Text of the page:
“I’ve never considered IDM a major influence on my music, though of course I’ve listened to and admire both Aphex and Autechre, and those artists are so fundamental to how electronic music sounds now that some sort of indirect influence is almost inevitable,” he says. “If you’re hearing a parallel between my music and those artists maybe it’s that we share an approach in the vaguest sense. To me IDM was one of the first genres to approach dance music in a particular way: taking existing forms and twisting them, combining them or accelerating them to make something (hopefully) fresh. I try to do similar things in my music, though there’s a fundamental difference in that I’m still interested in dancefloor functionality.”
There are varying degrees to which Lanark Artefax, Second Woman and Minor Science can be compared to early IDM in a structural and aesthetic sense, but they all share that desire to take existing forms and create something new. It’s not just these artists either: Rian Treanor, Lee Bannon, Theo Burt and M.E.S.H. have all released records over the past 12 months that don’t fit comfortably into existing scenes, but share that same sense of experimentation. Warp duo patten have an album on the way that sounds like a 2010s update of the Artificial Intelligence sound, while UK techno artists Second Storey and JoeFarr have undoubtedly been incorporating wriggly IDM motifs in their productions. Leyland Kirby, who poked fun at the po-faced IDM scene in the ‘90s as V/Vm, has resurrected the project “with music nobody wants or needs.” So is underground music having a collective IDM flashback?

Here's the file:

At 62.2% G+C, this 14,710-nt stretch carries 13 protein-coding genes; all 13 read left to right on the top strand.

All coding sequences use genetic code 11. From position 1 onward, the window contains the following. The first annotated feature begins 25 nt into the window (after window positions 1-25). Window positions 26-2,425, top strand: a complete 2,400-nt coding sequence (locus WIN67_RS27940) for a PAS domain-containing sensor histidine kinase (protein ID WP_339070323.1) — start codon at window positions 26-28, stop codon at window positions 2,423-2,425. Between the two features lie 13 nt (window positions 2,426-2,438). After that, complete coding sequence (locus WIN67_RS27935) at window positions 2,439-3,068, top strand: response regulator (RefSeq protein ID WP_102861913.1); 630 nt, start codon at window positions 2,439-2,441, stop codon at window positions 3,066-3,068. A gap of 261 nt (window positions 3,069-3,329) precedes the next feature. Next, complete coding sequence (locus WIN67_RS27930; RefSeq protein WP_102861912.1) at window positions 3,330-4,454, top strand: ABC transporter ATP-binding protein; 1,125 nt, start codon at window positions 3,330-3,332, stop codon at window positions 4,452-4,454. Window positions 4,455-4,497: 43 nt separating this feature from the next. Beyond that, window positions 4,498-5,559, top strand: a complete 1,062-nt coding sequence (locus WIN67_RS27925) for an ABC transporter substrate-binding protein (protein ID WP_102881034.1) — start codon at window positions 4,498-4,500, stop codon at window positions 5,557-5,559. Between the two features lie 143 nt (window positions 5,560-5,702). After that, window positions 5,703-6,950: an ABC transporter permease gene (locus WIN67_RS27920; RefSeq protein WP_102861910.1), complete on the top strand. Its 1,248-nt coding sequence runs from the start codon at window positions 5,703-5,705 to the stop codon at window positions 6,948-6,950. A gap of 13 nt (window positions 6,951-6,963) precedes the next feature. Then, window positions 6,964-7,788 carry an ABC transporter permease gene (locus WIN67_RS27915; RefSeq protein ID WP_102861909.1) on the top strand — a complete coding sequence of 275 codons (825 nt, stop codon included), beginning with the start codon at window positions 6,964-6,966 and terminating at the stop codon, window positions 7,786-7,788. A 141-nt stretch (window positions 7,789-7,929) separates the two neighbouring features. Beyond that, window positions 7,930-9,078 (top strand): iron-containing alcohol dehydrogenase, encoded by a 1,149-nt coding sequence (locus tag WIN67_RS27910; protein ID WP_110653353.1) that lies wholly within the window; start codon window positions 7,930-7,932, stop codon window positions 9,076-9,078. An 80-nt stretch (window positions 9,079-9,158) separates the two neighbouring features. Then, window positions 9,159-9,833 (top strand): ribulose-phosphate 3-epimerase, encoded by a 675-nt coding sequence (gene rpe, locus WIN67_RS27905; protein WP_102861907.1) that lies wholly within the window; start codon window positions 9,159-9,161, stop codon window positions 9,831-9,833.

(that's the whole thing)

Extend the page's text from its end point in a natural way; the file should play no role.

“Even if it’s not entirely conscious of it, I think it’s certainly drawing upon the same ideas,” MacRae says. “I guess the Artificial Intelligence series signified this shifting away from electronic music as dancefloor music back in the ‘90s and gave it a new ‘listening’ potential outside the club. I feel that what it maybe represented was club music and culture being drawn back out into the world from which it was created, embodying a vulnerable humanity that is often absent from club music.”
Dietrich agrees: “These things have always been cyclical. It seems only natural that after the last five years of techno overload that some sort of shift was going to happen. We weren’t purposely chasing a new zeitgeist when we set on this path, but after we finished our first album, I came across Theo Burt’s Gloss, Rian Treanor, and Jlin, and thought there was some similar ideas there – I told Josh they were our spiritual cousins.”